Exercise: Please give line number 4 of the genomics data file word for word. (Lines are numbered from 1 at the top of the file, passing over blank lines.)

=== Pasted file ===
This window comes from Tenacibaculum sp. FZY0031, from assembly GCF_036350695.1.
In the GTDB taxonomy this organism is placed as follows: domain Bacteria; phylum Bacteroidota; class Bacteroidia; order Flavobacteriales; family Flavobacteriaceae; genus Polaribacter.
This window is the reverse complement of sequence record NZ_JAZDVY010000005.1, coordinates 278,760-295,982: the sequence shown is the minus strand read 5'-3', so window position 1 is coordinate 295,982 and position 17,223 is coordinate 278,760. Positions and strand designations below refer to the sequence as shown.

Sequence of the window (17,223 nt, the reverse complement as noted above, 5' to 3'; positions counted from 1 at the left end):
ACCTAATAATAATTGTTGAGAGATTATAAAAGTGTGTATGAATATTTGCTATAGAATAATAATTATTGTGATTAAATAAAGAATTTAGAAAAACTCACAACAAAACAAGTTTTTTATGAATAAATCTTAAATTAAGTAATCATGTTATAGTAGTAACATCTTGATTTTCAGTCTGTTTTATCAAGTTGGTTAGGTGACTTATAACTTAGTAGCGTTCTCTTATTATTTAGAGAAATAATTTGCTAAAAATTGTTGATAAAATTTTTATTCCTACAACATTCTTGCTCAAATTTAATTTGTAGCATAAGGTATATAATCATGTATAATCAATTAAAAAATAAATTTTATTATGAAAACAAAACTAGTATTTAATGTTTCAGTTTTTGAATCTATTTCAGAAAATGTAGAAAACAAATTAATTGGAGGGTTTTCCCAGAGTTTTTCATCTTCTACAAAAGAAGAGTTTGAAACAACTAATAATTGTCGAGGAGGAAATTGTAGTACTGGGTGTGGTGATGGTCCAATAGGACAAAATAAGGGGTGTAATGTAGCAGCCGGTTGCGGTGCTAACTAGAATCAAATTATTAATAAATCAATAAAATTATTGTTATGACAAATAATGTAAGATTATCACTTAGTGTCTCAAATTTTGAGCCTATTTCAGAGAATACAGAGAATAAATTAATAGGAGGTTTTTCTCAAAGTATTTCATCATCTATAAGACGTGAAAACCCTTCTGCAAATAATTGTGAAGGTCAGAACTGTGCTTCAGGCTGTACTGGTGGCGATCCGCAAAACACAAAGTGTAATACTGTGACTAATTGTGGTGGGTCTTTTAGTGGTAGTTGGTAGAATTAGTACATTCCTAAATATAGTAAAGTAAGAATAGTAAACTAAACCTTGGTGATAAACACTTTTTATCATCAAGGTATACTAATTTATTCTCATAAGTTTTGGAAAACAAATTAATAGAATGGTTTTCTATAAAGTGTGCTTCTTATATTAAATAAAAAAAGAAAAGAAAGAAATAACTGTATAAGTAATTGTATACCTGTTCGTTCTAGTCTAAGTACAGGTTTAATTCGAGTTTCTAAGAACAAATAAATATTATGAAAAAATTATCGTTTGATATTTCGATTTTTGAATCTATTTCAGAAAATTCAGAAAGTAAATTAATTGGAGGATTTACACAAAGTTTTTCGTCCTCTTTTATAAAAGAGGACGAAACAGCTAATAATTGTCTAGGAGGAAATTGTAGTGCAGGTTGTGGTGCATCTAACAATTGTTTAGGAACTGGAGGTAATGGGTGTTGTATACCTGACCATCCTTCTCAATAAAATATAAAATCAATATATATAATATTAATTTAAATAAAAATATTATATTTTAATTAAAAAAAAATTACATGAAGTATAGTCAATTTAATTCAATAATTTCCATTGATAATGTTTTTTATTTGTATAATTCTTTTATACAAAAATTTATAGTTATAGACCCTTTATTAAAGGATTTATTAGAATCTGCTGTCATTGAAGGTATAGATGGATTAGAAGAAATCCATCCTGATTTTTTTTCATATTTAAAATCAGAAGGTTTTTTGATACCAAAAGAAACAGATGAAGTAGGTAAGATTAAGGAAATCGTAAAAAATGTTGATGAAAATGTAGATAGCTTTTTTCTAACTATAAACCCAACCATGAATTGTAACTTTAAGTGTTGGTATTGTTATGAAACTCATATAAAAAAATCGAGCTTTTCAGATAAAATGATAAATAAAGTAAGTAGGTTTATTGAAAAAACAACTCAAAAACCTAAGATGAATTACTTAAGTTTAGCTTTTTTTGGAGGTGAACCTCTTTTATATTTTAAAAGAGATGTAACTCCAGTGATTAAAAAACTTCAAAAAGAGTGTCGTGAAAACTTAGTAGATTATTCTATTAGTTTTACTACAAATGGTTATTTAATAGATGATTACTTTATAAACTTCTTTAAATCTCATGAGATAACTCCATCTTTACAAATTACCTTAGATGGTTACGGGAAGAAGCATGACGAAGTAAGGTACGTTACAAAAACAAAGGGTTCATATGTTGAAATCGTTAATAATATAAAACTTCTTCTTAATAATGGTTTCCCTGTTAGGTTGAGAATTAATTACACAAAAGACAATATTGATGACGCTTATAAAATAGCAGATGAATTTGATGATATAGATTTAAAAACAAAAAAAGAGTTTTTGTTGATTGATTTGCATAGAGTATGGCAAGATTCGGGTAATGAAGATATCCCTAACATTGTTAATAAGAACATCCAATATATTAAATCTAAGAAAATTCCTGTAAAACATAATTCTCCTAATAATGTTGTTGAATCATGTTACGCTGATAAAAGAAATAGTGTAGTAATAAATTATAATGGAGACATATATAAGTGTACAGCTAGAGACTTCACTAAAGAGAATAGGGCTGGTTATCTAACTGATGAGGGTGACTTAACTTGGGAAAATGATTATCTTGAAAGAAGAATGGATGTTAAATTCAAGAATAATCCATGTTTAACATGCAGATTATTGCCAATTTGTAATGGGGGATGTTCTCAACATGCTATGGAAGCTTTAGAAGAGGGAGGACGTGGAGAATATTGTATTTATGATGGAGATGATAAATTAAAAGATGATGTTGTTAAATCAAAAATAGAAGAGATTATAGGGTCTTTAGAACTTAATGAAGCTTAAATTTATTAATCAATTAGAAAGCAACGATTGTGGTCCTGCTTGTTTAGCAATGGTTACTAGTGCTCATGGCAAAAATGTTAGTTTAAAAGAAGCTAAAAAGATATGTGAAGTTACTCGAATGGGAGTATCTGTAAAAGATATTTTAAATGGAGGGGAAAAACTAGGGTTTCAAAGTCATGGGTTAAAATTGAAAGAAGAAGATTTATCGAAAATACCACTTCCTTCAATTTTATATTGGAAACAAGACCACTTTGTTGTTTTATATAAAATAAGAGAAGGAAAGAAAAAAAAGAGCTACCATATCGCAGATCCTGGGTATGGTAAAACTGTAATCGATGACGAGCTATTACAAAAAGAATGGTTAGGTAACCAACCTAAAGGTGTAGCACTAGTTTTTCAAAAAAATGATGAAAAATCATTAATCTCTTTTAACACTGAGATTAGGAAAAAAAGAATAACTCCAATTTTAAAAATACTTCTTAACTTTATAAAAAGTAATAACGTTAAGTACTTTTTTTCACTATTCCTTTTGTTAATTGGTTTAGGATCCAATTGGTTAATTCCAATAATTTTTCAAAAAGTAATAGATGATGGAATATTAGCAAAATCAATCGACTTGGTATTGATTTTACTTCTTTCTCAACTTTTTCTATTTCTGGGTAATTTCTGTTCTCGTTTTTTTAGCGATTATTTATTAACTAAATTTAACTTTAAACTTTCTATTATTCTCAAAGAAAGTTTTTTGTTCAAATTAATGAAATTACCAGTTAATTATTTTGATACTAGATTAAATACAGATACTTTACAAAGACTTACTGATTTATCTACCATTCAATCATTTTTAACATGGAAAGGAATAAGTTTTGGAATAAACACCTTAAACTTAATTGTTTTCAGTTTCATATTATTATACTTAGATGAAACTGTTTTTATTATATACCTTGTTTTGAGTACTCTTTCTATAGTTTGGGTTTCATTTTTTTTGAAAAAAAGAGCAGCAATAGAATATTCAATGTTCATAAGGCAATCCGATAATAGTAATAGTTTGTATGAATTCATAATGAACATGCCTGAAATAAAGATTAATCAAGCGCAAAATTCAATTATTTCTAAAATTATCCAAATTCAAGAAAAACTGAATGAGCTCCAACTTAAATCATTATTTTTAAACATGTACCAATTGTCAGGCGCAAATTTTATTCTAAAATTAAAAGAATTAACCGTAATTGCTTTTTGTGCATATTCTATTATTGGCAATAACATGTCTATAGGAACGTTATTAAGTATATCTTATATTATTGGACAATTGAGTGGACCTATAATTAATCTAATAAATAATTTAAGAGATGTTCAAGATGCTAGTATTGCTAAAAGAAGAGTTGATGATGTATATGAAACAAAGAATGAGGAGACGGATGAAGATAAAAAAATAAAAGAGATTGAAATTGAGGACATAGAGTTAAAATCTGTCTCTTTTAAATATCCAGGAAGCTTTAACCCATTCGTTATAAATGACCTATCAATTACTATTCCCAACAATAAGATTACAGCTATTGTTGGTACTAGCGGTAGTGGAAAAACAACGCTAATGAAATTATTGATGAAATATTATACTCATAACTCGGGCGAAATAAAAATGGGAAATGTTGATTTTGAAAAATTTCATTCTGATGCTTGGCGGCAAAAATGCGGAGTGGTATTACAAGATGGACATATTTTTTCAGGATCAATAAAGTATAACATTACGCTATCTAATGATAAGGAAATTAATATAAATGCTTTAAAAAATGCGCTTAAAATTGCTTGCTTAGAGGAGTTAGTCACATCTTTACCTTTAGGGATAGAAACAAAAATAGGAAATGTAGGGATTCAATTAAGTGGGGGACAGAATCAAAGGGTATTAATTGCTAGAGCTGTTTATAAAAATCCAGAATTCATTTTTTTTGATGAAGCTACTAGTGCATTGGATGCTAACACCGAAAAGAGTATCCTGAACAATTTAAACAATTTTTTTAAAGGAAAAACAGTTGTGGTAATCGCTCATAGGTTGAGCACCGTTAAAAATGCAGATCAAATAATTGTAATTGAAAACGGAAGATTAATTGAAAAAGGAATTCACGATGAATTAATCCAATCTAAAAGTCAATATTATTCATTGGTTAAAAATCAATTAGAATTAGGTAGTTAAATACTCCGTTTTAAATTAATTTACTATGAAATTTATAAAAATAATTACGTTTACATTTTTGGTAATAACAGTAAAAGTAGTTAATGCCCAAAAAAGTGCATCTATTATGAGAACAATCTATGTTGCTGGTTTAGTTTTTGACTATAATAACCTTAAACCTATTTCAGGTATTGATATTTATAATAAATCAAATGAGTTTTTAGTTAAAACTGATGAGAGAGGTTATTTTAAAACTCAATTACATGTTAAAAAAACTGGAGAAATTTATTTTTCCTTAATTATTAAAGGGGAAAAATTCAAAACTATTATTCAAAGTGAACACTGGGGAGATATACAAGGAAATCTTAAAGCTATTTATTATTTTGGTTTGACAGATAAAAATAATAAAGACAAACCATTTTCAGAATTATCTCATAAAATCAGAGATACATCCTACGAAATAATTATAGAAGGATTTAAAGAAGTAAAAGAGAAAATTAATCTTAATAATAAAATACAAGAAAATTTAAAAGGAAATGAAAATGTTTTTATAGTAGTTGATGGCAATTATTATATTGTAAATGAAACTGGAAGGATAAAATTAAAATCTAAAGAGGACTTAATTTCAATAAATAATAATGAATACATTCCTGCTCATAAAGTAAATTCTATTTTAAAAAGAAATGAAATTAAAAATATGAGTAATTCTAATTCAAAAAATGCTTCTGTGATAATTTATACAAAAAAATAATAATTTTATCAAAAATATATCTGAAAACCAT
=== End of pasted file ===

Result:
Sequence of the window (17,223 nt, the reverse complement as noted above, 5' to 3'; positions counted from 1 at the left end):